Tired children display a grief that often draws our sympathy. They look so pathetic that as we tuck them into bed, we also tuck them into our hearts. When wee ones fight naps despite their exhaustion, we sometimes even respond, “Don’t give me any grief. You need this.”
Grief morphs into a far more sordid shape when a loved one dies. Getting through the initial shock, funeral arrangements, funeral or memorial service and burial, we often find ourselves operating on autopilot. Infused by adrenalin, practical care from others, and prayers, we simply, as Elisabeth Elliot says, “Do the next thing.”
Only in the alone moments after the official functions end do we wrestle with the angst of memories. We begin to grieve. Dates on the calendar, clothing, still pictures, videos as well as telephone-recorder messages, even smells, can avalanche through our gut months, even years, later.
If our human understanding of grief straddles the momentary grief over a tired child and the undulating waves of pain from the loss of a moved one, how are we to grapple with grieving the Holy Spirit? I am again indebted to Sinclair Ferguson’s series, Knowing the Holy Spirit, for helping me sort through what it may mean to grieve the Holy Spirit. The phrase, grieve the Holy Spirit, appears in Isaiah 63 and again in Ephesians 4.
I will recount the steadfast love of the Lord, the praises of the Lord, according to all that the Lord has granted us, and the great goodness to the house of Israel that he has granted them according to his compassion, according to the abundance of his steadfast love. For he said, “Surely they are my people, children who will not deal falsely.” And he became their Savior. In all their affliction, he was afflicted, and the angel of his presence saved them; in his love and in his pity he redeemed them; he lifted them up and carried them all the days of old. But they rebelled and grieved the Holy Spirit; therefore he turned to be their enemy, and himself fought against them. Isaiah 63:7-11
Therefore, having put away falsehood, let each one of you speak the truth with his neighbor, for we are members one of another. Be angry and do not sin; do not let the sun go down on your anger, and give no opportunity to the devil. Let the thief no longer steal, but rather let him labor, doing honest work with his own hands, so that he may have something to share with anyone in need. Let no corrupting talk come out of your mouths, but only such as is good for building up, as fits the occasion, that it may give grace to those who hear. And do not grieve the Holy Spirit of God, by whom you were sealed for the day of redemption. Let all bitterness and wrath and anger and clamor and slander be put away from you, along with all malice. Be kind to one another, tenderhearted, forgiving one another, as God in Christ forgave you. Ephesians 4:27-32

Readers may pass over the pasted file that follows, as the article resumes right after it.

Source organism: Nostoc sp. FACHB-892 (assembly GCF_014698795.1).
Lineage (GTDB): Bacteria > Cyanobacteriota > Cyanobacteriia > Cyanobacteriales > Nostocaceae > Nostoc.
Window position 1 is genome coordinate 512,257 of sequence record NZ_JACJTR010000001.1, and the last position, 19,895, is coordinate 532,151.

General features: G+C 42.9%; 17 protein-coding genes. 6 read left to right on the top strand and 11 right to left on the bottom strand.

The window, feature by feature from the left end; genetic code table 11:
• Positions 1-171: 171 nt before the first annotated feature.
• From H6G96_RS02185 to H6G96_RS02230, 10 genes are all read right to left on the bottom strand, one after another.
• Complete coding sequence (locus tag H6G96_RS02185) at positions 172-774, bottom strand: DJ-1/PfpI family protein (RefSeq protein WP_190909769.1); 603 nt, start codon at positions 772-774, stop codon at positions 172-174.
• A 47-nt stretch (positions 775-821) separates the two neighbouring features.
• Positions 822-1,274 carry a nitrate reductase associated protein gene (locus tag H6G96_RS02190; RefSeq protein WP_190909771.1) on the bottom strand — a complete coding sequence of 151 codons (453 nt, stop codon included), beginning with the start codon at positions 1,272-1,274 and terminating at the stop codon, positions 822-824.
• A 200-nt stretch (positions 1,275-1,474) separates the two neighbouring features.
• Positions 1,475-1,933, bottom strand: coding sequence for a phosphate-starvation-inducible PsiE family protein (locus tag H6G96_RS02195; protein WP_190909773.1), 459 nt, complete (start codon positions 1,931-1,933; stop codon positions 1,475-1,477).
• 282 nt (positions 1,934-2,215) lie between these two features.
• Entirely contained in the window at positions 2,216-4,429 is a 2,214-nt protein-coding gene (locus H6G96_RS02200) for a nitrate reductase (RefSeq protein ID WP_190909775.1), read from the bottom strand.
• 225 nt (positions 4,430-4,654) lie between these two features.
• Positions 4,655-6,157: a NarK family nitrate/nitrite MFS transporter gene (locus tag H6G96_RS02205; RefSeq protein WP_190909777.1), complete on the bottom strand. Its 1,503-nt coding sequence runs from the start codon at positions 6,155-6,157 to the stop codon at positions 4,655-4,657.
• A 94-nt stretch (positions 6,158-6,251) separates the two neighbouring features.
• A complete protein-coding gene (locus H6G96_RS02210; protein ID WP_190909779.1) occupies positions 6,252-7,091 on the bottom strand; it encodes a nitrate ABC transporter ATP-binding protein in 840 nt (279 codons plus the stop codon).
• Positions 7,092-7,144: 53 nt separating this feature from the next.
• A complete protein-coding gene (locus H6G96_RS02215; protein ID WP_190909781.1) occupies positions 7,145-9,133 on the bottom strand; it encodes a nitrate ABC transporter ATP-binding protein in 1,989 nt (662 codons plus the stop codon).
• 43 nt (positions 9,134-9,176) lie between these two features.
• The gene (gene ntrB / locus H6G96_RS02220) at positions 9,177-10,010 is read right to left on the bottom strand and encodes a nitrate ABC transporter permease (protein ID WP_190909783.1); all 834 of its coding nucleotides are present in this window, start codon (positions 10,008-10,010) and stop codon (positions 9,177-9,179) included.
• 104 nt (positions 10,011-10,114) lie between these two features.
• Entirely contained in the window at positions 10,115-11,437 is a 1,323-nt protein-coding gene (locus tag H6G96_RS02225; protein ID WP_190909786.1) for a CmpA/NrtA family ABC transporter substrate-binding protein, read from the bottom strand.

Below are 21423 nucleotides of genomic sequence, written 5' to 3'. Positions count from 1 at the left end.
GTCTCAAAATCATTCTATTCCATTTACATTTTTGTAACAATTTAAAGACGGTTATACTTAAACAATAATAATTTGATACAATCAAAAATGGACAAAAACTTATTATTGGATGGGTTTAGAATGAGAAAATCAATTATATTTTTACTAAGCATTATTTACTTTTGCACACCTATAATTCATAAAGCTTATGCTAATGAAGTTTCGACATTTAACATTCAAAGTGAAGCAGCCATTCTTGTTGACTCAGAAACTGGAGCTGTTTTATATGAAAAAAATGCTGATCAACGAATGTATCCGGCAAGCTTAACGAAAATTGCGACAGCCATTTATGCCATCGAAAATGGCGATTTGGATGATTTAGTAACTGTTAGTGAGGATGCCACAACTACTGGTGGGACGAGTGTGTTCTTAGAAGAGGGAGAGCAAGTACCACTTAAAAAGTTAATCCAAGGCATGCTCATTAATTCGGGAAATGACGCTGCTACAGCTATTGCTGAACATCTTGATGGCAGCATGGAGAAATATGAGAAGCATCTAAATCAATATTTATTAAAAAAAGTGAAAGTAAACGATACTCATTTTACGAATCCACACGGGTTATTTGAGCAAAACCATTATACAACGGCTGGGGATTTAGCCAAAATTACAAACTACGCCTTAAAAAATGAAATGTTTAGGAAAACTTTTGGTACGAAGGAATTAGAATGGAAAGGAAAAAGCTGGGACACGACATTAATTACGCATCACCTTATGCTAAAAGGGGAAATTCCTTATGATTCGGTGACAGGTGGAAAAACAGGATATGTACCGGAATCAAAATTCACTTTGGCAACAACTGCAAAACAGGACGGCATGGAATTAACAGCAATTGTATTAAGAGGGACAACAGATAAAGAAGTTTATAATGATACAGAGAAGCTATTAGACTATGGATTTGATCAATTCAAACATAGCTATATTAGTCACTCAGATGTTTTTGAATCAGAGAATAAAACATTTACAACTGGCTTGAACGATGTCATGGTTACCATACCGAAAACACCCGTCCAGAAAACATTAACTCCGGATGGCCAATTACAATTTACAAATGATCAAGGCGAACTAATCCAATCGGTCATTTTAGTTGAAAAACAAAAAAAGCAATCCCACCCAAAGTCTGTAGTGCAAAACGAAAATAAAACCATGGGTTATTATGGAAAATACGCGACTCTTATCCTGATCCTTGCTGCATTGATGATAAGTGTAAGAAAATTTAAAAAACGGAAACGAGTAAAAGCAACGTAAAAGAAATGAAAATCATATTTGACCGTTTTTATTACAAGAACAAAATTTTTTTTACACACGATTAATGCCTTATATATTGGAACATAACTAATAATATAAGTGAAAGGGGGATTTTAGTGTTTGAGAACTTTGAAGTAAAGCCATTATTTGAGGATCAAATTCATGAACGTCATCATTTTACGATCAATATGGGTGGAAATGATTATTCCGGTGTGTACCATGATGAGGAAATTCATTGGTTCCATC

I begin to see the pivotal, but often secretive work the Holy Spirit does. He took part in creation (Genesis 1:2), as well as being present in Mary’s womb at the incarnation (Luke 1:35). In the OT, the Spirit unveiled not only the attributes of God, but also the face of God to man (Ezekiel 39:29). Any who embrace the gospel today today receive Jesus as the Spirit unveils Him.. “But when one turns to the Lord, the veil is removed. Now the Lord is the Spirit, and where the Spirit of the Lord is, there is freedom. And we all, with unveiled face, beholding the glory of the Lord, are being transformed into the same image from one degree of glory to another. For this comes from the Lord who is the Spirit.” II Cor. 3:16-18.
Ferguson uses an analogy of a father playing peekaboo with his child. How long do we play such a game? Endlessly, it seems, because the child delights to see the face of one who loves him. The Holy Spirit is the intimate companion of the Father, the One who unveils Jesus and God to mankind. To grieve that Spirit is to ignore any biblical insight He shares with us about the Father and the Son. Wouldn’t we rather enjoy a game of peekaboo, allowing the Spirit to reveal more to us about our Father and His Son?